Always read the reviews from previous customers when looking at buying a life vest for fishing and check to see if people have reported it being uncomfortable. Ideally, you want to look for a lightweight one that also has good buoyancy and isn’t too bulky.
Another sign of an excellent life vest is the mobility that it provides. If it’s getting in the way of fishing or paddling you’re probably going to be taking it off which completely ruins the point of buying one! When fishing on a kayak you’re going to be making a lot of upper body movements with your arms and shoulders. You want one that doesn’t restrict you in these areas.
As we mentioned earlier in the section about comfort you want to look for a kayaking life vest that’s lightweight but still provides enough buoyancy in an emergency. If you’re not a confident swimmer you can still go kayaking but you’ll want to look for one with more buoyancy but this will likely be heavier due to the additional materials needed.
Typically, adult life vests will provide around 16-20 lbs of buoyancy but should weigh around 2 – 3 lbs. Any more than that and you’ll get tired quicker plus suffer back ache on long fishing trips.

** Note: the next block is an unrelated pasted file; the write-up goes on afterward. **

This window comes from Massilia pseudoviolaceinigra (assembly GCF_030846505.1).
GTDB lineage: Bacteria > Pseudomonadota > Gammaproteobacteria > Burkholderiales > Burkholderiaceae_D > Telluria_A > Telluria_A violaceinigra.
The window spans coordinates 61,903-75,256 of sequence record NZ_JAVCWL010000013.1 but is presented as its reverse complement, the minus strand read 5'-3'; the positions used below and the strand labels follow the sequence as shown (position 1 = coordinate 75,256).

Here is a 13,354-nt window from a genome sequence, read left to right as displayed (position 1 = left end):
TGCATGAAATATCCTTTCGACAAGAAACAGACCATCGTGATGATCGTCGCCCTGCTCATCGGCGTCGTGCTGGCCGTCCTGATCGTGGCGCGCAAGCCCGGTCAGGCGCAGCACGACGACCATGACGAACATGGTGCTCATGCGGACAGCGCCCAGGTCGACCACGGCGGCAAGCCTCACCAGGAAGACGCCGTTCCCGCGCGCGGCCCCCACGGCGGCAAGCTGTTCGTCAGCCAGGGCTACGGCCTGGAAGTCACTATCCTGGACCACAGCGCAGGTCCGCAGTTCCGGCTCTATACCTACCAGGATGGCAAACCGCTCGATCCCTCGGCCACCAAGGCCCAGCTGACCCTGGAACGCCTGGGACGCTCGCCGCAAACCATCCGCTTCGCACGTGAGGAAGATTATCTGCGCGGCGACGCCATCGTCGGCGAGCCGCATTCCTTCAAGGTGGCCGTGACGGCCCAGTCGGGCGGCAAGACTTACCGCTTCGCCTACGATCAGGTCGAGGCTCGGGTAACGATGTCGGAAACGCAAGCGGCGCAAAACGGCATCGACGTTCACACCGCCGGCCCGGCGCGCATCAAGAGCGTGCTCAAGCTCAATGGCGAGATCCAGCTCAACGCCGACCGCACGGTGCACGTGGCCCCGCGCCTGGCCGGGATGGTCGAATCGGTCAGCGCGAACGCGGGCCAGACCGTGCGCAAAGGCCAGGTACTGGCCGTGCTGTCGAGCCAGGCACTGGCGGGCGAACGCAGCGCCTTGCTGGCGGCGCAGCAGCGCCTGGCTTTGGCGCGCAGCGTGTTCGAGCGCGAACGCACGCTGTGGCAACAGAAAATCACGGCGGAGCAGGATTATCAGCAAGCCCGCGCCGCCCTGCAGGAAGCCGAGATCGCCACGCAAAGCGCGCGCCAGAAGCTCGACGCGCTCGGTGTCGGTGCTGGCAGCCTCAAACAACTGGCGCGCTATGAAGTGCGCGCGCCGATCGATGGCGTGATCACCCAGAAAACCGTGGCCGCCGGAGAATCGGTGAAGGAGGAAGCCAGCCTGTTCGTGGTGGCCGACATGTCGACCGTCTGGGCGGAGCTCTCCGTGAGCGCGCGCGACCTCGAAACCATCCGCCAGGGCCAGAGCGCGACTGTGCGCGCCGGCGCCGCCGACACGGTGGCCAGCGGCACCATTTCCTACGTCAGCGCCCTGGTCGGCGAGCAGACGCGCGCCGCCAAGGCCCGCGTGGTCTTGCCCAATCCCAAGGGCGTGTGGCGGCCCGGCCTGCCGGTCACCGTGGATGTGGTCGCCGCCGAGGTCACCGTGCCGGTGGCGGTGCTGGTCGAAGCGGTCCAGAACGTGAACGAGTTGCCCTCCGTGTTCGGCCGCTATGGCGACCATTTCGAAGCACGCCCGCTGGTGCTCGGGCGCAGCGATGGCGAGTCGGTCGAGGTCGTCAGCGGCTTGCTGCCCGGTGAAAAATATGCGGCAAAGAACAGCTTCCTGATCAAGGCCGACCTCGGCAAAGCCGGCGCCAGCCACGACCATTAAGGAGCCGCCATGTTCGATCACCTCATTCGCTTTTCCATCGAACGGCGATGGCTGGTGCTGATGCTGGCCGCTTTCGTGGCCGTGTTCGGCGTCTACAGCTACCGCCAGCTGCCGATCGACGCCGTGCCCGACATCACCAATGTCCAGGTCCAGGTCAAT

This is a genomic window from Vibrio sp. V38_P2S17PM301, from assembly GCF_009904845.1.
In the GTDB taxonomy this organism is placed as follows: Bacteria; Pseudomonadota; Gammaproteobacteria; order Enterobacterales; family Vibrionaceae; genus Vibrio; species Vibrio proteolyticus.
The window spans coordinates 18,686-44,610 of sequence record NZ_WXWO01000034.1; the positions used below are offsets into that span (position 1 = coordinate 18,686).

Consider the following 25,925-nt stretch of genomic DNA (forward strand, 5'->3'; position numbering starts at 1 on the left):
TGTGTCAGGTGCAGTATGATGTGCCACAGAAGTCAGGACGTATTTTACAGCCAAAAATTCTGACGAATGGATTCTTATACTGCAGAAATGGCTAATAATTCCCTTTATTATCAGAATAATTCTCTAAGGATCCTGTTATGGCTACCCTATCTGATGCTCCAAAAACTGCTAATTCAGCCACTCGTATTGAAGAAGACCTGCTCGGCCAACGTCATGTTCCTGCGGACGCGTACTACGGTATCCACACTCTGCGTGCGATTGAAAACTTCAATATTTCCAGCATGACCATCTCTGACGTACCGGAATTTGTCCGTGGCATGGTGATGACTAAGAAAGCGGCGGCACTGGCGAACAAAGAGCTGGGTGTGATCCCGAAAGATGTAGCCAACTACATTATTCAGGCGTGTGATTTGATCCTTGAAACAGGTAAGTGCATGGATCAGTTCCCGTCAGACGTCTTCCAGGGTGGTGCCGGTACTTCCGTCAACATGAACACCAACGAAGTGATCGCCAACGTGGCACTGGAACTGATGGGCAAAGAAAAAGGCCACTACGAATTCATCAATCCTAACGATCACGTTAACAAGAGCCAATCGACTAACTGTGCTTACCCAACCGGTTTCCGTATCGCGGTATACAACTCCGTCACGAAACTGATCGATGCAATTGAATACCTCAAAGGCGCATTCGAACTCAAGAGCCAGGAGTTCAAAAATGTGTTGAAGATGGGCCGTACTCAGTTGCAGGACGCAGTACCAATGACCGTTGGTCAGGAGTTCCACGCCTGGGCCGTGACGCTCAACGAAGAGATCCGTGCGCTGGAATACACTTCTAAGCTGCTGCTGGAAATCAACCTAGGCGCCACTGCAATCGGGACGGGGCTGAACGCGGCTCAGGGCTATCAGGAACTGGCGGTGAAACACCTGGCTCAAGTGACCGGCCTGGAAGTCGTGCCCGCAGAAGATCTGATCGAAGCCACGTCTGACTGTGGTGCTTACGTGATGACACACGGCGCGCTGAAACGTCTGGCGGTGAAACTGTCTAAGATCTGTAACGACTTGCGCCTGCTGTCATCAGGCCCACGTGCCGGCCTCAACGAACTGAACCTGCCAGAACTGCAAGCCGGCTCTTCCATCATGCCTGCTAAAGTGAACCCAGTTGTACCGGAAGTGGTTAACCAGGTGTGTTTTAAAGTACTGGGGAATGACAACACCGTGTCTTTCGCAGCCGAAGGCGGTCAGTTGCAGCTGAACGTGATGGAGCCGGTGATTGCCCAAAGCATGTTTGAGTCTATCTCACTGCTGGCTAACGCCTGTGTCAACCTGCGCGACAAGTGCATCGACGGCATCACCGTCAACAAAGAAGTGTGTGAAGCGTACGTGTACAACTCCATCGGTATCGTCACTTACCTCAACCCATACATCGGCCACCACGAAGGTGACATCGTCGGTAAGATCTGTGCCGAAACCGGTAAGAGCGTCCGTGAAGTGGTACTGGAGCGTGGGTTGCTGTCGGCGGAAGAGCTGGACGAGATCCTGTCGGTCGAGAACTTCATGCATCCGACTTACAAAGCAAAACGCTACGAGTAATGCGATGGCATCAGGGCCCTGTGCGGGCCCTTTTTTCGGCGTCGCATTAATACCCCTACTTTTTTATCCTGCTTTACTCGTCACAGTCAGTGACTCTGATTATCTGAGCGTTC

Coast Guard Approved
The US Coast Guard has provided specific guidelines about the quality and features for life vests and also for what uses different types should be used in. You should always look to buy a USCG certified PFD and only use it for the type of activity that it’s approved for. Not only will you be safer out on the water but your if you have insurance you’ll have to abide by their guidelines to remain covered.
So, Which Kayak Fishing Life Jacket is Best?
We hope that helped to make a bit more sense of what to look for when choosing a lifejacket for kayak fishing. In a nutshell, you want to look for good buoyancy, loads of pocket space but while crucially not sacrificing on mobility, comfort and weight. We’ve tried to pick the best ones that do all these things well.
If you’re still on the fence about which one to buy, you can’t go wrong with any of these but we’d recommend going for the Stohlquist Fisherman PFD. Taking into account its great reviews, lightweight design, great buoyancy, pocket space and reasonable price we think it’s the best life vest for kayak fishing on the market. For the best price and read more reviews click the button below.